Just a few of the Brent Goose Branta bernicla flock
Ever onwards to the beckoning shore.  A couple of Black-tailed Godwits in the muddy stream and a few foraging Redshanks. But with virtually no water and not a lot of activity I missed out visiting the large Parrinder hides but I did note a couple of Curlew working the mud.

Record shot of Black-tailed Godwit Limosa limosa
At first sight lots of birders with scopes checking out the sea and even one photographer on the distant water's edge hoping for a closer shot of something or other.  Definitely a case for using the scope.  First the beach near the water which yielded very many Oystercatchers along with Dunlin, Sanderling, Turnstone and Ringed Plover.

Turnstone Arenaria interpres

A more concentrated approach then revealed a couple of Grey Plover and even a Spotted Redshank.  At the same time, the waders were joined by a single Little Egret.  My first birds on the sea were a pair of Great Crested Grebe.  Somewhat surprised, I double-checked with the birder not three metres away and it turned out to be a fellow member of the Andalucia Bird Society, Peter Ashley from Bournemouth on a birding tour of the British coast it would appear having just left Suffolk and making his way home via Newcastle and the West Midlands, etc.  Anyway, Peter confirmed the sighting and then proceeded to find me the resting Common Scoters and Guillemot.  Next we found the single Red-breasted Merganser and then a Razorbill flew past.  Peter had already seen the passing Long-tailed Duck was to be unsuccessful in his search for the reported Velvet Scoter and I had a couple of Cormorant.  A call of nature had me hurrying back the three-quarters of a mile to the Visitors Centre but I did manage to add both Long-tailed Tit and Goldfinch before moving on to my next stop at Holkham where, in addition to yet more Wigeon, I found a small flock of Pink-footed Geese and a lone Heron.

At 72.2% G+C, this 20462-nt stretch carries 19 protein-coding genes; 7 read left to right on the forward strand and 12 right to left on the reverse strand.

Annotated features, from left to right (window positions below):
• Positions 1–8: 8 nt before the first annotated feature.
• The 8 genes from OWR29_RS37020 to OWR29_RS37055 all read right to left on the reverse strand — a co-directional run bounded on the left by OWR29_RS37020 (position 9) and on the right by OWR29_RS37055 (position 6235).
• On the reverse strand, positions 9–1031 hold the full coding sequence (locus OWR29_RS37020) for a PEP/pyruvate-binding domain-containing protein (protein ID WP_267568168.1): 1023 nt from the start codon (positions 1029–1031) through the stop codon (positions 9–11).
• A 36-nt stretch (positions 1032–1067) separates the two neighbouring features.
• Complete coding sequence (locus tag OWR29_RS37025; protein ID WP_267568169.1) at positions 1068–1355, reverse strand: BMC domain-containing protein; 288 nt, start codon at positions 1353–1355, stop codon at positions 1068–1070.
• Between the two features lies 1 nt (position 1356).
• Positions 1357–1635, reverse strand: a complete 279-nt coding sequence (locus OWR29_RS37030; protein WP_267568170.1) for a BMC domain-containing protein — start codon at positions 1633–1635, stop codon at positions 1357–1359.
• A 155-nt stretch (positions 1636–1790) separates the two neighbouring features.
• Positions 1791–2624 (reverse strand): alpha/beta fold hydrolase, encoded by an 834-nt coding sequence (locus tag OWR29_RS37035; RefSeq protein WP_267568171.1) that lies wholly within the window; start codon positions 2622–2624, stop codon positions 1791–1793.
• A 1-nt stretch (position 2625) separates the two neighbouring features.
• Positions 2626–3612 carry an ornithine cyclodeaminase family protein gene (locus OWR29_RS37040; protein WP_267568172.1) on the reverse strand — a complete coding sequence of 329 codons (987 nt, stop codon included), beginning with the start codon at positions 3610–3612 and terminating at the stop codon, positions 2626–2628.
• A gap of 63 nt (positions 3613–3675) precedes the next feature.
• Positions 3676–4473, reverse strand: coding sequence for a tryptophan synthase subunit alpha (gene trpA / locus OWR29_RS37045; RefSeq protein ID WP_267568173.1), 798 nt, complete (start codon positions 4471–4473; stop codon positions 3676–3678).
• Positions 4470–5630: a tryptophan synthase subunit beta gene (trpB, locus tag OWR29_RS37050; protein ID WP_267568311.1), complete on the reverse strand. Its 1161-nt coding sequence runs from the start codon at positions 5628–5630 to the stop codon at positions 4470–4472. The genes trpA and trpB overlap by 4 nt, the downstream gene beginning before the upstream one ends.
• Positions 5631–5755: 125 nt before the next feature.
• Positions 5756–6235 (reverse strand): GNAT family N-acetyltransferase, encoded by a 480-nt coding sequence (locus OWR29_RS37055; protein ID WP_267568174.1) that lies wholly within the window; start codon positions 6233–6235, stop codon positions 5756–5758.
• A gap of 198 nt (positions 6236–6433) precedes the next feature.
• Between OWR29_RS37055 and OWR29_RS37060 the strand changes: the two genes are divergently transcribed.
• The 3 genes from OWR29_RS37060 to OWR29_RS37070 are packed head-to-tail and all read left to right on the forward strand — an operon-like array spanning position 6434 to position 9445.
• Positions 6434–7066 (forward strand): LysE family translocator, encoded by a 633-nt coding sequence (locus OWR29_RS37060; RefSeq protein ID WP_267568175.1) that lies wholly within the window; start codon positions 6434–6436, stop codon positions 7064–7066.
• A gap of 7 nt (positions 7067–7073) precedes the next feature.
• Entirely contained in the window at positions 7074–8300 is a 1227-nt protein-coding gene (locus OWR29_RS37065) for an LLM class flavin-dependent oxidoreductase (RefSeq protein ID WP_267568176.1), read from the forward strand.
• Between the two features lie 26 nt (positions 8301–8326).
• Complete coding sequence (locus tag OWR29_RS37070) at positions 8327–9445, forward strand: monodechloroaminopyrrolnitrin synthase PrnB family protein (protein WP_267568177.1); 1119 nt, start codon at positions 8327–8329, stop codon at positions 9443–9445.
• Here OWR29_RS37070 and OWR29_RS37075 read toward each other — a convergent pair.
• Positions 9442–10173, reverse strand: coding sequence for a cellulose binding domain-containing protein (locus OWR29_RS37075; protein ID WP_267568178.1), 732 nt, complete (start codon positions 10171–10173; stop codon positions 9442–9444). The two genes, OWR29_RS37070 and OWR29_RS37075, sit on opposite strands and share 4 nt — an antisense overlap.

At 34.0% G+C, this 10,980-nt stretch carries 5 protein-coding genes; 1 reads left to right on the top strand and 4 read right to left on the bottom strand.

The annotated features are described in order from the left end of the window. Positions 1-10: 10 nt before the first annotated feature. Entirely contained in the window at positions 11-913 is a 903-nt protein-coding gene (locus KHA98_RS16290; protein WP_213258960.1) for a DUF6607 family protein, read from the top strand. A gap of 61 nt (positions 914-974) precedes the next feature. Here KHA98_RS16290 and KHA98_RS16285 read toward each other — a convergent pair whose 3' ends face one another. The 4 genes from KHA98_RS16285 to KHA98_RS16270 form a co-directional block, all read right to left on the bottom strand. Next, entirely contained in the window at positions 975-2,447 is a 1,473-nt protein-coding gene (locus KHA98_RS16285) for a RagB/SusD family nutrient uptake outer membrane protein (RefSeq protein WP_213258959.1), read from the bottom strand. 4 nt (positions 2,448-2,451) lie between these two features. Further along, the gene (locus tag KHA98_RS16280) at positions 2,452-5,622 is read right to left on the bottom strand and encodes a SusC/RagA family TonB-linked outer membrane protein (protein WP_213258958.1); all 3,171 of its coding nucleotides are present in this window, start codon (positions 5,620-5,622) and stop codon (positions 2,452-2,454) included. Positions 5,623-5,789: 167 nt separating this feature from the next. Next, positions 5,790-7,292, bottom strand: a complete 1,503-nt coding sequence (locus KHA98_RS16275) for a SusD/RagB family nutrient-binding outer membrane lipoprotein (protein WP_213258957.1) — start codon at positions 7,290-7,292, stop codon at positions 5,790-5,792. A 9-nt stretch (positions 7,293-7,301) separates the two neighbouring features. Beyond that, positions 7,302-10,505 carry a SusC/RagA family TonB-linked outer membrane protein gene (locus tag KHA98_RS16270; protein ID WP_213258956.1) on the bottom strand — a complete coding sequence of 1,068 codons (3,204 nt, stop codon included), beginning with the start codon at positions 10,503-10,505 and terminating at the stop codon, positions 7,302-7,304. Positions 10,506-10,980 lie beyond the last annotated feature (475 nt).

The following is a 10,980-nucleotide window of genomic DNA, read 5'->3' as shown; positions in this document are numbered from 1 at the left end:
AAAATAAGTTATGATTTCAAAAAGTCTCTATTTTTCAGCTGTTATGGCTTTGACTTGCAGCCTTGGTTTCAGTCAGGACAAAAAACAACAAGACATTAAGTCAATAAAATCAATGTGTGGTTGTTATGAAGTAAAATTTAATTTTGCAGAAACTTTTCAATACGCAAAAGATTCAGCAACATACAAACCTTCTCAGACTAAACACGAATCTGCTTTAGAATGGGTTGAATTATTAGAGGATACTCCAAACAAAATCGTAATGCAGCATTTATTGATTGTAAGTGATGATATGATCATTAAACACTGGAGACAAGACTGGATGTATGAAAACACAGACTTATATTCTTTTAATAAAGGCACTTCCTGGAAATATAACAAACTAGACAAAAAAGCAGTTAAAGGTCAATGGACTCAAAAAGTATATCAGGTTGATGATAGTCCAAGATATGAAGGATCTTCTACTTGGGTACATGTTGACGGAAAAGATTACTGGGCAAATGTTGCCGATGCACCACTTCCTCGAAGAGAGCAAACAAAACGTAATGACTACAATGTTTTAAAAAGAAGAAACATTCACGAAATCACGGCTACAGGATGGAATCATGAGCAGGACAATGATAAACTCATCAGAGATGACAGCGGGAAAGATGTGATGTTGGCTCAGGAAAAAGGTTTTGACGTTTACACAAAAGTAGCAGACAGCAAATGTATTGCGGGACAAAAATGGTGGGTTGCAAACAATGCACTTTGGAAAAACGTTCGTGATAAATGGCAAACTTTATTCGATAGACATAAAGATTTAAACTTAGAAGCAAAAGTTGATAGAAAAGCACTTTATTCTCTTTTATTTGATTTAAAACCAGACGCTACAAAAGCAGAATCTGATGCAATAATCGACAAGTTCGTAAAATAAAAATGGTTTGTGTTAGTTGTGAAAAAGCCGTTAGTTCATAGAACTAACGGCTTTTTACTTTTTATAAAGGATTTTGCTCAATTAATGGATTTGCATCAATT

Oystercatcher Haematopus ostralegus
Morston added a single Greenshank in addition to more Redshanks and Cley was most disappointing; more of the same and nothing from the beach which was full of fishermen and walkers.  Lots of Wigeon and Teal plus many Lapwing and a couple of Great Black-backed in with the Black-headed Gulls.  But the drive back from the shore did reveal a small flock of Meadow Pipits.

Herring Gull Larus argentatus